Graduate students who are not in good academic standing for any reason are subject to probation and/or dismissal from further graduate study.
Related program information
Plan of study
All accepted applicants, in consultation with their assigned faculty program adviser, must develop a plan of study that details specific courses the students will use to satisfy their degree requirements. The plan of study must be signed by the program director and student and submitted to Graduate Study and Lifelong Learning.
Master’s and graduate certificate students must submit a department-approved plan of study by the end of their first semester of graduate coursework. Doctoral students must submit an approved plan of study prior to completion of the first year of coursework. (See the Graduate Student Responsibility section of this catalog.)
Note: Credit granted for successful completion of a course toward an undergraduate degree program may not be repeated for a graduate degree. If a substitution is approved, the minimum number of program-approved graduate credits will be required. A Petition of Exception - OU Course Waiver/ Substitution requesting the substitution must be approved.
Students are responsible for requirements and policies stated in the School of Nursing Graduate Student Handbook and in each course syllabus. Every student admitted to the MSN program is assigned both an academic adviser and a faculty adviser who has teaching responsibilities in the graduate program. These advisers are available to discuss coursework, plans of study, concerns regarding progression in the program, and student career goals.
Leave of Absence
Students may maintain leave of absence status in the Forensic Nursing program for up to one year. Before assuming leave of absence status, the student is required to fill out the Request for Leave of Absence form and meet with the SON Graduate Academic Adviser. Return to the program is contingent upon availability of space in the program following return. The following requirements must be met by returning students:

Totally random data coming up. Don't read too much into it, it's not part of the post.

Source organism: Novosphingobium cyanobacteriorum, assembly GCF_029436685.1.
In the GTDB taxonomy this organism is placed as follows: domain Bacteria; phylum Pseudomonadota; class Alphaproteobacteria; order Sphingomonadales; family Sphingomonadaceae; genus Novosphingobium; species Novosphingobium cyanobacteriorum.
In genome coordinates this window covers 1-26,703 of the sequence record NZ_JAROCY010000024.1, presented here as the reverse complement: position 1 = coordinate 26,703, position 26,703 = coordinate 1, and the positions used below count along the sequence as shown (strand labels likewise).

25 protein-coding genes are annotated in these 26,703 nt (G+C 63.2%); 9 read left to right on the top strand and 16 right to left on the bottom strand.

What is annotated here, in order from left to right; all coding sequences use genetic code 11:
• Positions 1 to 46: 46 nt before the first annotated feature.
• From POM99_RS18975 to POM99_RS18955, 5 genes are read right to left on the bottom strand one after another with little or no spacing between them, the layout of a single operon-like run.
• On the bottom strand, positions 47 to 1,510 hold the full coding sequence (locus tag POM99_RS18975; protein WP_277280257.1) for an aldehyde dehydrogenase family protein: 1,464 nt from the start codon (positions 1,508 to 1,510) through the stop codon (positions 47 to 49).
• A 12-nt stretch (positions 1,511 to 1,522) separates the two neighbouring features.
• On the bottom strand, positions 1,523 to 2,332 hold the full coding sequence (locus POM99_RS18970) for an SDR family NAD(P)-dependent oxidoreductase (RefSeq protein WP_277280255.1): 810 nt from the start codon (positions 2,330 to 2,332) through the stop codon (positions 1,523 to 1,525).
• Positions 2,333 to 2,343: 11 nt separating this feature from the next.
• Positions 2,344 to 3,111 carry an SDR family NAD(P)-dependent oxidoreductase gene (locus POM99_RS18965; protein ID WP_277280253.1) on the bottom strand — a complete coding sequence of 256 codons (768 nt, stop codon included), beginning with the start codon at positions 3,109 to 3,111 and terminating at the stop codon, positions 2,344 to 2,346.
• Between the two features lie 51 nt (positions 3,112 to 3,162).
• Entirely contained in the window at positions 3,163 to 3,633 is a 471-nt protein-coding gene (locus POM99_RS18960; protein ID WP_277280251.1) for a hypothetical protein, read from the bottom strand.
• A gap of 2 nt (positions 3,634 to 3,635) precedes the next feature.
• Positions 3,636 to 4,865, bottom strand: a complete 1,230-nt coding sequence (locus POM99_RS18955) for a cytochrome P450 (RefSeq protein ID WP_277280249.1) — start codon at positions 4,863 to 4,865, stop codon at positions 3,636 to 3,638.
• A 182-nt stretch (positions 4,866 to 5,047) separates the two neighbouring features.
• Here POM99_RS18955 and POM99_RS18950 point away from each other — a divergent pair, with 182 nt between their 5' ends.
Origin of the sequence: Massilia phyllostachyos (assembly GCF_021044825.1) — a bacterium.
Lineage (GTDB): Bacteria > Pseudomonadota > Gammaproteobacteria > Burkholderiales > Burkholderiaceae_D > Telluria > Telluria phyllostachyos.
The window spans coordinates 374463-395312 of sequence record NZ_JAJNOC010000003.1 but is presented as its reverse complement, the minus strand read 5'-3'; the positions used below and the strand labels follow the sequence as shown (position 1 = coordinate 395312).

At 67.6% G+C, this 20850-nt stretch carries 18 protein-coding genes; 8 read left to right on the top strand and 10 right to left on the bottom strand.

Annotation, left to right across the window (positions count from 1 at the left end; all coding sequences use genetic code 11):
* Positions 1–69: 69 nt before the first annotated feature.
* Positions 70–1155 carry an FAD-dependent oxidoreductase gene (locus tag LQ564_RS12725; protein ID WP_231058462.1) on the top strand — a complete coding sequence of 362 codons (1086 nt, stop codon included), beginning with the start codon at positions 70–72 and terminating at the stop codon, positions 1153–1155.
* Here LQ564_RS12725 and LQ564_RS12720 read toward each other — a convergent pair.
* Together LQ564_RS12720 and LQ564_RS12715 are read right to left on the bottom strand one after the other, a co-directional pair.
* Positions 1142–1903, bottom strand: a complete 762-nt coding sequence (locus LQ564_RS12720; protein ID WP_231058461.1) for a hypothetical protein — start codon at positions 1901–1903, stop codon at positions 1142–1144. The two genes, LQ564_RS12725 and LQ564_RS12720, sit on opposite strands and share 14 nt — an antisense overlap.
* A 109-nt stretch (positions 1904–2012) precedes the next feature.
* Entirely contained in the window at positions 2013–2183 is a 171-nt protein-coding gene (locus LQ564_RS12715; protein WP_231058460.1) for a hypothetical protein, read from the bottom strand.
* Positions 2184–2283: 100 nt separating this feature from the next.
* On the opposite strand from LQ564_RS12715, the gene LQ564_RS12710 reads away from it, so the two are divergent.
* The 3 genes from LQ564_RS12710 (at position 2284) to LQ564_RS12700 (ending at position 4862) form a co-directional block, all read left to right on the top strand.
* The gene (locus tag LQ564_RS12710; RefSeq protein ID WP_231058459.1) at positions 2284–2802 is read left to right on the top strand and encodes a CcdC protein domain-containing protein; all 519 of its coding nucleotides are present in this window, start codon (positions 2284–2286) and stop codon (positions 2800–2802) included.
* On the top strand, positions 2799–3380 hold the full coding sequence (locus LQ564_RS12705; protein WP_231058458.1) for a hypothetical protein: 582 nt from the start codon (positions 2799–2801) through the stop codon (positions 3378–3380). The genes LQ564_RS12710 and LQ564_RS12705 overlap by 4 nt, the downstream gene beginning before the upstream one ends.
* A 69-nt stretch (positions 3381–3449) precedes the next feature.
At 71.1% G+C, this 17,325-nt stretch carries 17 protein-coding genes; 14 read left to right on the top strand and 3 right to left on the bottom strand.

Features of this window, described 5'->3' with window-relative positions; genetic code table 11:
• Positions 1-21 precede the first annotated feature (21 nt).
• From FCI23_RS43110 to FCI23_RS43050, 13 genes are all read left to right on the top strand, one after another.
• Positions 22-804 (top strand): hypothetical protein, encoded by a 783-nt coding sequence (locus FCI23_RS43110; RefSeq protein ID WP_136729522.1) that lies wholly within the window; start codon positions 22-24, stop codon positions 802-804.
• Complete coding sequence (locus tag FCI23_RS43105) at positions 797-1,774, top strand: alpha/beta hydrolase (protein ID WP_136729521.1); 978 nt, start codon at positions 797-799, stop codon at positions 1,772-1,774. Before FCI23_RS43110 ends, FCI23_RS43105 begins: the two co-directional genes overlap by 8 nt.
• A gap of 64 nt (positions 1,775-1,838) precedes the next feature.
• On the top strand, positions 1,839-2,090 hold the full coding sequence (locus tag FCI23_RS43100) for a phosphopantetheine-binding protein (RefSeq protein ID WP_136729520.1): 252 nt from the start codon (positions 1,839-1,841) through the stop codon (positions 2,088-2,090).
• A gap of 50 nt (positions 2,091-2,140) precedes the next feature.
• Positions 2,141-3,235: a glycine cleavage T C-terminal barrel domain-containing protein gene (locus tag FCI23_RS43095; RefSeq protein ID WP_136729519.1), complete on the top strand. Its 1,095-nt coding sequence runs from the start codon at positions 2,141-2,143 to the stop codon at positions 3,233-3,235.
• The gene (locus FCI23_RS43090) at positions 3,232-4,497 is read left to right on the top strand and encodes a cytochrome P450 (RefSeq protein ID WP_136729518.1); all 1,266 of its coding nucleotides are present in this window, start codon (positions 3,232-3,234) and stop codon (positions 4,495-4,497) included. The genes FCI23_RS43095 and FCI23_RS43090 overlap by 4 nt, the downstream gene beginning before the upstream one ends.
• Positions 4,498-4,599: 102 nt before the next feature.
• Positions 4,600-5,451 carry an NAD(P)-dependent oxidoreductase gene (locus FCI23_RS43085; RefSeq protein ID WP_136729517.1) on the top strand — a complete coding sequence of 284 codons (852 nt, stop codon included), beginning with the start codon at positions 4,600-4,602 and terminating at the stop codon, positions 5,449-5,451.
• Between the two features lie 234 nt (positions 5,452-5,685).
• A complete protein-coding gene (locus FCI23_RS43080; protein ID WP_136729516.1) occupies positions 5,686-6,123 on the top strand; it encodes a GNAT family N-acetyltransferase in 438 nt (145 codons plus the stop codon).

- Notify SON Graduate Academic Adviser of intention to return no later than three months prior to the requested return semester.
- Develop a revised plan of study with the SON Graduate Academic Adviser prior to registering for courses in the Forensic Nursing track.
- Comply with all SON policies and requirements in effect at the time of return.
Note: Submitting a leave of absence form does not guarantee approval. If the form is approved, the student will be required to complete a new plan of study and will be placed in a new cohort as space is available. This will delay the completion of the program by at least one year. If the student does not return to the program by the Anticipated Return From Leave date indicated on the form, the student must reapply to the program. If the student plans to be out two semesters or more, the student will be required to reapply to the program.